Thursday, August 5, 2010

Jobless in Seattle

The first paragraph is a writing prompt from Ann Linquist, my Beginning Writers Workshop instructor.  We were asked to complete the story. (Thank you for the title idea, Walk.)

The dratted bag was heavy. Her arm ached. Gretta saw a locker and decided it was worth the 2 bucks to store her burden. She could pick it up later when it was time to meet Mr. Stanley. For now, she needed to take a break and time to think about whether she wanted to continue with the plan.

Sitting at the train station in Seattle was not where she thought she would be after college graduation. But here she was, traveling with a back pack and her portfolio, to the big city to interview with Mr. Stanley for a job. Seattle seemed too big, too fast paced and too scary to her. She was more comfortable in her small home town. Did she really want to move so far away from home?

When she began her studies in Visual Communication, it was the up and coming design career path. She was smart, talented and at the top of her small graduating class. But it was 2010, and there were no jobs for college graduates. “No jobs for just about anyone, for that matter,” she muttered to herself. Her hometown definitely had no prospects. She had sent her resume to major companies with job openings in all the big west coast cities. And now she was here in Seattle.

Her portfolio was her pride and joy. All of her projects were showcased there. It was not only the weight of the portfolio, but the weight of her future that caused her to stash it in the locker. It was too heavy to carry for now.

She looked at her watch; 8AM. She was six hours early. She had planned to arrive early to wander around the wharf and people watch for awhile before she got ready for her interview.

Mr. Stanley himself had called to set up this interview. “I was impressed with your resume and college activities. I would like to review your portfolio with you next Wednesday at 2PM. We have a new position that might be suited for your skills and a mentor who would help you grow in this new area.”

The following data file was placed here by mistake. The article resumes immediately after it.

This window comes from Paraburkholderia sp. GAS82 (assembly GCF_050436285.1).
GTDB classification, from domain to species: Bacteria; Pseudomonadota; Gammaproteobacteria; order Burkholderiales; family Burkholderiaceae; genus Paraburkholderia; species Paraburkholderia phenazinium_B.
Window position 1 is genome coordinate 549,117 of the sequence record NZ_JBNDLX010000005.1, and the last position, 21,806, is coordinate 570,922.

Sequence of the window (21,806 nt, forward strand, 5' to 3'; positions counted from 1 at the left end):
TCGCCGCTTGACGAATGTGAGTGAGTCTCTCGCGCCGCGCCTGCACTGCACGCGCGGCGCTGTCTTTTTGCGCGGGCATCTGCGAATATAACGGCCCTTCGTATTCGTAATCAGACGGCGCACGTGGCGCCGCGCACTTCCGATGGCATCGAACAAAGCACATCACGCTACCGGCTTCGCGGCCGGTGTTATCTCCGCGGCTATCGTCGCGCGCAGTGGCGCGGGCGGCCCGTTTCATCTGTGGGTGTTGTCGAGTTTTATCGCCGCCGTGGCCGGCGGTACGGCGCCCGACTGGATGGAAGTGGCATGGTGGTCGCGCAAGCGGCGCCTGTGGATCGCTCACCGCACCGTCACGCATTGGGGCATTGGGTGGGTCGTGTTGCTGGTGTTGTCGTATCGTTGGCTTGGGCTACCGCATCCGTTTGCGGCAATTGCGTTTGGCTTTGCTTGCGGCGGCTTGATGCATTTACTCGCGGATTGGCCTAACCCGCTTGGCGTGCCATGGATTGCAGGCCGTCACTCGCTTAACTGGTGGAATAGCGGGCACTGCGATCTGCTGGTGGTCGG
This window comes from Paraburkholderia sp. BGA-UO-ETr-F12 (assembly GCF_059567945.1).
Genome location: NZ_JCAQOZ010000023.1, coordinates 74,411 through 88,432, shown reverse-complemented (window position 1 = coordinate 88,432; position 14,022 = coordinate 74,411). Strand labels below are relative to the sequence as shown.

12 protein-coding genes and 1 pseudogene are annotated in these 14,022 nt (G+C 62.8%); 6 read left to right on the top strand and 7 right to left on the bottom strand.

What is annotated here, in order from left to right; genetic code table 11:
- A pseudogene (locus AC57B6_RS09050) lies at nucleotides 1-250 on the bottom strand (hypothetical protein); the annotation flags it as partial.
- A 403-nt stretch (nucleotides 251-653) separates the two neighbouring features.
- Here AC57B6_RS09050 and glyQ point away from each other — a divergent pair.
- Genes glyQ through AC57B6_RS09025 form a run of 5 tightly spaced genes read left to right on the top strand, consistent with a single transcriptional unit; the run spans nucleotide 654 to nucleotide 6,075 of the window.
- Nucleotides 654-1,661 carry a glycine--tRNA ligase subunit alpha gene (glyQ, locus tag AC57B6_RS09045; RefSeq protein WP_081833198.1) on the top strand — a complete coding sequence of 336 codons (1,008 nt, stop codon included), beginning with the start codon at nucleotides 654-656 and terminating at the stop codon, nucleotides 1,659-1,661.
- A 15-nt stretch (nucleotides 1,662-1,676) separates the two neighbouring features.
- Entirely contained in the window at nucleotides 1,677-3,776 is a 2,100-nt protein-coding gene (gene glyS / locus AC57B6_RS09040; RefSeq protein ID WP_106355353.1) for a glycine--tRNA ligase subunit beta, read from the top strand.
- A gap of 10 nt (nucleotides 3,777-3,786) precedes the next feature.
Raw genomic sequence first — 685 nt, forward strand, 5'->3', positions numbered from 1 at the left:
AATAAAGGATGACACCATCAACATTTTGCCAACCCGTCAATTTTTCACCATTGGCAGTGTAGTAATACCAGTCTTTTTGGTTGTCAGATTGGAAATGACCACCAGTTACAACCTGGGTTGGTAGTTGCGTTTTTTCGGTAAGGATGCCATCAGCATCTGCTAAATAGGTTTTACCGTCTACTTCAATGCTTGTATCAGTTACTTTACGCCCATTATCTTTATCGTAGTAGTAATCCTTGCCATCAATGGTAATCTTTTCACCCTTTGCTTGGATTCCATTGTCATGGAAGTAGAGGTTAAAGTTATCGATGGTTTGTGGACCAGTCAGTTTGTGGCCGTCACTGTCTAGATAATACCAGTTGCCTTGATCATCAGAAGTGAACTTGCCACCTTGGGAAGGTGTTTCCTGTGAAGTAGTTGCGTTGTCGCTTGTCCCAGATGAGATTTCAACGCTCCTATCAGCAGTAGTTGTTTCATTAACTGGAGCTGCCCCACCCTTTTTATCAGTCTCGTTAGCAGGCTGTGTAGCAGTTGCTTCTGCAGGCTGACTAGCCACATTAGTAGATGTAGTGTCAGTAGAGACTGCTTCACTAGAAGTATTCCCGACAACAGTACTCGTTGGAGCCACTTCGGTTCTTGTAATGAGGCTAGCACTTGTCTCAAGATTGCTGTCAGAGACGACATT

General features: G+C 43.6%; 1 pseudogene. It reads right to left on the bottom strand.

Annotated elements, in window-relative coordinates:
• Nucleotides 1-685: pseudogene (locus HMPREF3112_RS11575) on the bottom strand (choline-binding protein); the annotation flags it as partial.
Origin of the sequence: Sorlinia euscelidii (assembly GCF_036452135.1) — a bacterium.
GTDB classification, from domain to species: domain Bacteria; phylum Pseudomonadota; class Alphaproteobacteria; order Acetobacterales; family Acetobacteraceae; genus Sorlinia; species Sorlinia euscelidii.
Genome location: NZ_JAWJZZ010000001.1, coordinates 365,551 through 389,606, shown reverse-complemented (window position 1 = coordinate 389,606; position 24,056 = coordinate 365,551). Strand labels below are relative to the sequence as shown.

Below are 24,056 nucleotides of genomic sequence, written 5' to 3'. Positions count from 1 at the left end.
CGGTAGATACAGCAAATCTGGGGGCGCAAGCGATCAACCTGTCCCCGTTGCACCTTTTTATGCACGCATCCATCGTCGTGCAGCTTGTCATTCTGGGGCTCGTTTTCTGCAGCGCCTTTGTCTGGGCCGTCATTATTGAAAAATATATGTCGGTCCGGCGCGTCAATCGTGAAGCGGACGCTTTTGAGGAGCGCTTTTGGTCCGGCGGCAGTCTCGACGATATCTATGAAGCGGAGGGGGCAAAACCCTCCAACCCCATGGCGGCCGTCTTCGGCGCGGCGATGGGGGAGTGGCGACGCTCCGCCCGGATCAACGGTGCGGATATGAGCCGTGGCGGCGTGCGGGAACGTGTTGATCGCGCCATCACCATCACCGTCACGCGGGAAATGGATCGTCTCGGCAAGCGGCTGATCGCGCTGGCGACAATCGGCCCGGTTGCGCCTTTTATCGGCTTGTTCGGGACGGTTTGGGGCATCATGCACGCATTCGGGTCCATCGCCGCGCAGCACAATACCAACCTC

Wow, she thought. Me, in a big city, with a big job. How cool was that! But, was she ready? With no friends or family close by, she would be on her own. That wasn’t the plan she had in mind. But she needed a job.

Out of the corner of her eye she watched an awesomely good looking young man with dark hair and gorgeous dimples walk out the door of the station. He had been seated in the same car with her and she had caught him looking at her a number of times. They had made their way to the canteen car for coffee at the same time, but had only exchanged a brief greeting. She felt her heart jump wildly in her chest when he had said hi to her, but he had quickly returned to his seat and his computer.

She took a city walking map from the kiosk and made her morning plans. She would walk to the Pike Street Market; it didn’t look too far from the station. She wanted to see the famous fish throwers and have something to eat at one of the waterfront cafés before her 2:00 PM meeting with Mr. Stanley.

As she wandered the waterfront she tried to imagine herself living in Seattle. She would take one step at time. The first step was a job and it was time to return to the train station, retrieve her portfolio, and change into her interview clothes.

At 1:50PM she presented herself to the receptionist at Mr. Stanley’s office. At 2:00PM, she was escorted into a meeting room with a large round oak table. She was studying the room and the paintings on the walls when a well dressed older gentleman entered. He extended his hand as he said, “I’m Gordon Stanley, Miss Matthews. I’m delighted to make your acquaintance.” He sat down and continued, “My son will join us momentarily. He is the one with the idea for this new department and will be guiding its development. I would like him to explain the details to you.”

She removed her portfolio from its case and as she placed it on the table, the door opened. “It’s you,” they said in unison. The handsome young man she had traveled with on the train sat down at the table and leaned toward her, grasping her hand.


  1. I'm glad you posted your story here. I liked it on Ann's site and appreciated reading it again here.

  2. Thanks Ladies! I enjoyed writing this one as it is loosly based on my niece who just graduated in visual communications and is job searching in Seattle and Portland - so far with no luck. It is my wish for her!

  3. Nice! A new career and romance in the air for Gretta, how exciting.

    ...and in real life, I hope your niece gets her dream job!

  4. You have my attention!